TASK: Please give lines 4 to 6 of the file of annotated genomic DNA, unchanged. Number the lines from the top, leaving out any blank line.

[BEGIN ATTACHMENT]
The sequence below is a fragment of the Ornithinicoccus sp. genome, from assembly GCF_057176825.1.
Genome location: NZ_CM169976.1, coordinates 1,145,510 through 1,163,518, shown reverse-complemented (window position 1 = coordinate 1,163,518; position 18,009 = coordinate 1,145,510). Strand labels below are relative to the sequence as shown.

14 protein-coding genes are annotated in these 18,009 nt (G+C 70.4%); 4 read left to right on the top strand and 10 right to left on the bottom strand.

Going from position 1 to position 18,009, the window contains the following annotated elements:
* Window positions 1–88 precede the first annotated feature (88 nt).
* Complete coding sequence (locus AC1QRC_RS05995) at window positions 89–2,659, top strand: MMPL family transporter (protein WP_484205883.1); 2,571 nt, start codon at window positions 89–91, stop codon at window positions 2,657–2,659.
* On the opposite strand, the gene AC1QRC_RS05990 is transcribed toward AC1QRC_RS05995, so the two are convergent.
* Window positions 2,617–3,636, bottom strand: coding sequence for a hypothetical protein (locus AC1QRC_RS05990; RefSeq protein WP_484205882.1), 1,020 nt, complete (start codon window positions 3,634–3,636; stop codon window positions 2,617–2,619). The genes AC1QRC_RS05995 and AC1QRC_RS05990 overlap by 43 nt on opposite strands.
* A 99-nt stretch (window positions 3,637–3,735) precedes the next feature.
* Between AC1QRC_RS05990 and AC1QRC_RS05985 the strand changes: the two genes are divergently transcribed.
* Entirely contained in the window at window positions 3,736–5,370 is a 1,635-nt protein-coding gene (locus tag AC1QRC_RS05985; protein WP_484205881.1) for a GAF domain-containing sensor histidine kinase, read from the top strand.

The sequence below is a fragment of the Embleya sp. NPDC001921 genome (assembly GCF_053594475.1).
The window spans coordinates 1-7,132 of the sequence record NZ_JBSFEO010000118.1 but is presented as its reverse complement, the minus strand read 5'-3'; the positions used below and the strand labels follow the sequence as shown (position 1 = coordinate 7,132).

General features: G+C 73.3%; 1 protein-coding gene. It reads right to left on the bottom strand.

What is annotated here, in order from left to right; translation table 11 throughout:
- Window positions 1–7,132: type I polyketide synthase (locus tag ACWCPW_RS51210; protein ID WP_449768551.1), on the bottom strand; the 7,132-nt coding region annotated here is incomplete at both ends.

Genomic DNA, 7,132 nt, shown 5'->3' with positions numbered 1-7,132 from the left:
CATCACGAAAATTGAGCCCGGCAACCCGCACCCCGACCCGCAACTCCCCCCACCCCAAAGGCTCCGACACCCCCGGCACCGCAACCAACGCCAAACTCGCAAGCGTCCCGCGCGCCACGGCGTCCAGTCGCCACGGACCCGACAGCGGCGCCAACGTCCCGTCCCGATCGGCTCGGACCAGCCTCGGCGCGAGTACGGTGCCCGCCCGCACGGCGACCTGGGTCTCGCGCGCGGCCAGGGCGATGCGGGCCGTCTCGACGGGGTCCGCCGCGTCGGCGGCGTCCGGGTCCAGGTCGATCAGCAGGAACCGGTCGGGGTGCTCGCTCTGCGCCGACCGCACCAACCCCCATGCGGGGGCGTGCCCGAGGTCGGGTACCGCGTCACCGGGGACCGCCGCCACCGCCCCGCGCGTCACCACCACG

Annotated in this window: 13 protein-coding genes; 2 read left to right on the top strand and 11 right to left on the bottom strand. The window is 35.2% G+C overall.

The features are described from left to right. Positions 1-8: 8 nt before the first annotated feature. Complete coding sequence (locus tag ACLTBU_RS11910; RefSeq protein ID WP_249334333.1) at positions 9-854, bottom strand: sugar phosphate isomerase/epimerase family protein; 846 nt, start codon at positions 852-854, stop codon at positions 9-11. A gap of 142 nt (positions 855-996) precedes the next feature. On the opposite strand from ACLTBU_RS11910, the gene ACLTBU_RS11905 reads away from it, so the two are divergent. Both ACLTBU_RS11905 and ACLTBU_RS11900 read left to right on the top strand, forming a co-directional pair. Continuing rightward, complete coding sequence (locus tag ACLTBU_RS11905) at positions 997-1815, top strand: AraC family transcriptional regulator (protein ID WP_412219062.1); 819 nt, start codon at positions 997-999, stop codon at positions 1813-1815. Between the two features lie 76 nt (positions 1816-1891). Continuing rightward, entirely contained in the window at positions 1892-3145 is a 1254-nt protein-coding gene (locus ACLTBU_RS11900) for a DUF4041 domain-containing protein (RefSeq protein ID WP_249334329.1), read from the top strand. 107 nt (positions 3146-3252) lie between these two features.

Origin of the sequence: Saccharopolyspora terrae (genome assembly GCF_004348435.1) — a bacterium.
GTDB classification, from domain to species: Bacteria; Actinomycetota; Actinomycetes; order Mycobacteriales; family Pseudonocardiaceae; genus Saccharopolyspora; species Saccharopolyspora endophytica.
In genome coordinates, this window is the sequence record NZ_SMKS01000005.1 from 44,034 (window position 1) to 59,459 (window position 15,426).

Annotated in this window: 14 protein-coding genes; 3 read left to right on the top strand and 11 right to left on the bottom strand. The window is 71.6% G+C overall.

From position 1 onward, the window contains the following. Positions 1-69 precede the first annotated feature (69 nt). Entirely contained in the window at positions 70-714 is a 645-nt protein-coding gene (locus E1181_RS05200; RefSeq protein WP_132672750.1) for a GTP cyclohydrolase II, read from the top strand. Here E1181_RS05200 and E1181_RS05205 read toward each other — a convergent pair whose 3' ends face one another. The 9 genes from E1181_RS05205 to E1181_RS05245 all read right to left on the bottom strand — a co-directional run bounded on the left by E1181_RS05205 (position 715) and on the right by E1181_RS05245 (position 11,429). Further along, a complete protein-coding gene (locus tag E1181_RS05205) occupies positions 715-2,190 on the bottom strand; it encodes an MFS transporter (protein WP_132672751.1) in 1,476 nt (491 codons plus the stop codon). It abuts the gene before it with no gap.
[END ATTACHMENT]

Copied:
Going from position 1 to position 18,009, the window contains the following annotated elements:
* Window positions 1–88 precede the first annotated feature (88 nt).
* Complete coding sequence (locus AC1QRC_RS05995) at window positions 89–2,659, top strand: MMPL family transporter (protein WP_484205883.1); 2,571 nt, start codon at window positions 89–91, stop codon at window positions 2,657–2,659.